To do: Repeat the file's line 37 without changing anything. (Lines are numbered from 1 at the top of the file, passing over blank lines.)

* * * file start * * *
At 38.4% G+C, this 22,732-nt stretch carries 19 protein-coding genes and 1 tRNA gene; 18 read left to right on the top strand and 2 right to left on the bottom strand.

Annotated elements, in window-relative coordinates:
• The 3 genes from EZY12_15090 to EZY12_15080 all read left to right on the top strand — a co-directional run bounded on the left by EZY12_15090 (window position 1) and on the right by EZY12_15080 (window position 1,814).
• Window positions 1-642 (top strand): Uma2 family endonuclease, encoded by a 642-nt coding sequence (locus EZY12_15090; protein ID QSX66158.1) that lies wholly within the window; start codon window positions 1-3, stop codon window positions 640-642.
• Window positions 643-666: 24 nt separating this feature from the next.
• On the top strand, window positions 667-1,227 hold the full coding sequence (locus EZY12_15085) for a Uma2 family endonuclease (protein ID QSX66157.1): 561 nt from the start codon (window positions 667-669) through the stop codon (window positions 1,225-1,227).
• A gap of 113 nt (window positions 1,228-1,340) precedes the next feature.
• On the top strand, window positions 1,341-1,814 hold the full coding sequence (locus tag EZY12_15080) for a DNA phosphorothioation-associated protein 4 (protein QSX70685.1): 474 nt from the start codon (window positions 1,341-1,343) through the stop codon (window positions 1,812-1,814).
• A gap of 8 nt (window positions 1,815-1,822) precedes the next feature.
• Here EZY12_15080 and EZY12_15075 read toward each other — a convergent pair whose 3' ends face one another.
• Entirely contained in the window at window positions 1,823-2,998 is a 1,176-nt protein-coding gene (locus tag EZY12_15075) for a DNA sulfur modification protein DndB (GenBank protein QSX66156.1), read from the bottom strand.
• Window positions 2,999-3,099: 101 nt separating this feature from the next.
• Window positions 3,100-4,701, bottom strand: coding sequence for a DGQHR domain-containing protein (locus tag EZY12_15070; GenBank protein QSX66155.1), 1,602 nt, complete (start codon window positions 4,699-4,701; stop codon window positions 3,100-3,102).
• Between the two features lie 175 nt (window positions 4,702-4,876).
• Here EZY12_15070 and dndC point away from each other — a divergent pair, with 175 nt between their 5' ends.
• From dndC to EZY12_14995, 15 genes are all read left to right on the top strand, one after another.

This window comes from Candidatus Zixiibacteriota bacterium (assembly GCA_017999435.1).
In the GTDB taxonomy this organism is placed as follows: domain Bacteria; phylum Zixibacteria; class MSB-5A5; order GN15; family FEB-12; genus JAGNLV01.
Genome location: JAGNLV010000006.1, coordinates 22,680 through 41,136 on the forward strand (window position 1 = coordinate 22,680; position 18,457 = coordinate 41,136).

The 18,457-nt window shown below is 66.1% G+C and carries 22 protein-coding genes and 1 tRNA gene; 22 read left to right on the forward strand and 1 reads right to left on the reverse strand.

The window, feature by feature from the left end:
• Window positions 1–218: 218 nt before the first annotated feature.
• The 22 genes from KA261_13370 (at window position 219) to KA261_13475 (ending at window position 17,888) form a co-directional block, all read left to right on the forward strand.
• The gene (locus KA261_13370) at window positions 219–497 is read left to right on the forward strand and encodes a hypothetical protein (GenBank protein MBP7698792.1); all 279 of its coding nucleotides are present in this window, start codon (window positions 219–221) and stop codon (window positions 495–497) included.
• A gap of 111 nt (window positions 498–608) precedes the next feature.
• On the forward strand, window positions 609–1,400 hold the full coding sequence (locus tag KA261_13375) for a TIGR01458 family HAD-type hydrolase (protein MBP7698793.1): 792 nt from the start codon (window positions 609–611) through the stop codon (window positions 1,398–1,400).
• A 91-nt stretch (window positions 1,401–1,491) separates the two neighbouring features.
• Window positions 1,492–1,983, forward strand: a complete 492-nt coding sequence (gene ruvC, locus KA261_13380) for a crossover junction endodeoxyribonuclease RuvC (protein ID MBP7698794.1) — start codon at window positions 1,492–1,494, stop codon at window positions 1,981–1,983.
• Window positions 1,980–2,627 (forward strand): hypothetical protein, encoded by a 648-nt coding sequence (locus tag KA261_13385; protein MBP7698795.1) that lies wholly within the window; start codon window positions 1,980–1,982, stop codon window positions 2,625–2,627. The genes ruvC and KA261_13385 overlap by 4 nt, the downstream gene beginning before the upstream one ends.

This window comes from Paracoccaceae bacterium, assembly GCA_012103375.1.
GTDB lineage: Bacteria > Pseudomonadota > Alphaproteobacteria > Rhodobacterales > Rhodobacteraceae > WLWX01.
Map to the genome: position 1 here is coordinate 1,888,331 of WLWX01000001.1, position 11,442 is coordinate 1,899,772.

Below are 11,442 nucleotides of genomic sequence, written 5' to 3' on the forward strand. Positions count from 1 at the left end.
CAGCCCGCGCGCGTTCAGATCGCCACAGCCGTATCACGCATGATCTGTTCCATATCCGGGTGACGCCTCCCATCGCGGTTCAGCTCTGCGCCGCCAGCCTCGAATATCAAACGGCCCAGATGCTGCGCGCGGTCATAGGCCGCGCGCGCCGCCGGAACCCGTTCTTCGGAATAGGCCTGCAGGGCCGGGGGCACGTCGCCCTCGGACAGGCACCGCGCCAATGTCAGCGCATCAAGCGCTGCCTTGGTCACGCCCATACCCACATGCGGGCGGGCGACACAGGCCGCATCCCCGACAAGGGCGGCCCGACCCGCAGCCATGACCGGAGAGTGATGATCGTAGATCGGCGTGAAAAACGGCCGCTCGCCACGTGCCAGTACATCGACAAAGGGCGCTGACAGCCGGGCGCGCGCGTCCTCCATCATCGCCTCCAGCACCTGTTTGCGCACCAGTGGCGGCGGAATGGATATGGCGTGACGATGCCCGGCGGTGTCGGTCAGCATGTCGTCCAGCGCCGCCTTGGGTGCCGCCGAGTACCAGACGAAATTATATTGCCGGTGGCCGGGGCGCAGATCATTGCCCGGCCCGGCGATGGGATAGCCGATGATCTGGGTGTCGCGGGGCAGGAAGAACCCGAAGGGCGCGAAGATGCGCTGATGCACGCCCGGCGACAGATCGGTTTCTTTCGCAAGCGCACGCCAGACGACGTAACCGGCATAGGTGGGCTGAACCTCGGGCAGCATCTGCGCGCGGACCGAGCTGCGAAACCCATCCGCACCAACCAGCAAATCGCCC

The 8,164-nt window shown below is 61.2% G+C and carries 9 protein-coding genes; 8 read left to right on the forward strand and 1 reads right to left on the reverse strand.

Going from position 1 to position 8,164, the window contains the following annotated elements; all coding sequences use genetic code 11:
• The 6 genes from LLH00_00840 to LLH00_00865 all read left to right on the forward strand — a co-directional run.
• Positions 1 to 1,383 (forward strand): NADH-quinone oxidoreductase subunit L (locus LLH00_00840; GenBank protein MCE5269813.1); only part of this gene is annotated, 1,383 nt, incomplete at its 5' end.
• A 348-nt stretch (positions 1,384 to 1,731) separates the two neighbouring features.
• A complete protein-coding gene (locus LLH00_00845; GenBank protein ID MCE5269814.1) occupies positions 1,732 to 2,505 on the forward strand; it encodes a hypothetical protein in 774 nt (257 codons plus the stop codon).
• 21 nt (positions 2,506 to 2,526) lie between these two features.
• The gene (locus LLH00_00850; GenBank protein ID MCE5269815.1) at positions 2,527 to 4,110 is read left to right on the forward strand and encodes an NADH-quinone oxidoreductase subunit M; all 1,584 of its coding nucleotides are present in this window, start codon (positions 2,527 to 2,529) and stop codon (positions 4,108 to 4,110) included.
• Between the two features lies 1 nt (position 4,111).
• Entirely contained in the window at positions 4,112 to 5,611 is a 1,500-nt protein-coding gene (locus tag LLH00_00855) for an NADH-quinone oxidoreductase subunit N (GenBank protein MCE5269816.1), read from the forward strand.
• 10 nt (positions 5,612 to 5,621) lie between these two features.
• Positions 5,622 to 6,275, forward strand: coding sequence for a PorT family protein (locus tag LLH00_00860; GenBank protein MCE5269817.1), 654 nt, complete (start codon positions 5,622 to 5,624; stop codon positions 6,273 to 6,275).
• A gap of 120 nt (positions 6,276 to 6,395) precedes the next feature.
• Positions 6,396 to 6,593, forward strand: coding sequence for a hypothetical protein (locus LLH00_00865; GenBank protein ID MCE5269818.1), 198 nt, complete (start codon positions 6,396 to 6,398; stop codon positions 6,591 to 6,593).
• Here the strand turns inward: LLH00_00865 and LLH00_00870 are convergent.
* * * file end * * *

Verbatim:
• The 6 genes from LLH00_00840 to LLH00_00865 all read left to right on the forward strand — a co-directional run.